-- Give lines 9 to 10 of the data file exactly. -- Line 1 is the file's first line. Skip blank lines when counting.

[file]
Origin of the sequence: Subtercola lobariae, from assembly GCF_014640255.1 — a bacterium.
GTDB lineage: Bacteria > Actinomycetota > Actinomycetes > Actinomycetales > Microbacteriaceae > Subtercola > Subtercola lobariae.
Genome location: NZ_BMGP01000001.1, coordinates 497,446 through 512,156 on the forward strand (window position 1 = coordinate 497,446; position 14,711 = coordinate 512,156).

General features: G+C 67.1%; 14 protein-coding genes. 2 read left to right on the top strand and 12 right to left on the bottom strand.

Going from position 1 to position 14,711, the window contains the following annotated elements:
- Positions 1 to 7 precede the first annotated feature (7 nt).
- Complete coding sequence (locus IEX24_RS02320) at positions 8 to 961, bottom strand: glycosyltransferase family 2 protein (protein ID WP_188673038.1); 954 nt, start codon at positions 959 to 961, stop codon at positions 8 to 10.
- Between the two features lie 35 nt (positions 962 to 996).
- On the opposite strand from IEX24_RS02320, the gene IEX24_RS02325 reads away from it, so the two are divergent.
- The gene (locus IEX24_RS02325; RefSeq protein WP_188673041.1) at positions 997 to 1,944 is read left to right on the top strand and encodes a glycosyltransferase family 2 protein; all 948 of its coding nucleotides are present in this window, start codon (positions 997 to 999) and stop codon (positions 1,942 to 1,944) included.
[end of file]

- On the opposite strand from IEX24_RS02320, the gene IEX24_RS02325 reads away from it, so the two are divergent.
- The gene (locus IEX24_RS02325; RefSeq protein WP_188673041.1) at positions 997 to 1,944 is read left to right on the top strand and encodes a glycosyltransferase family 2 protein; all 948 of its coding nucleotides are present in this window, start codon (positions 997 to 999) and stop codon (positions 1,942 to 1,944) included.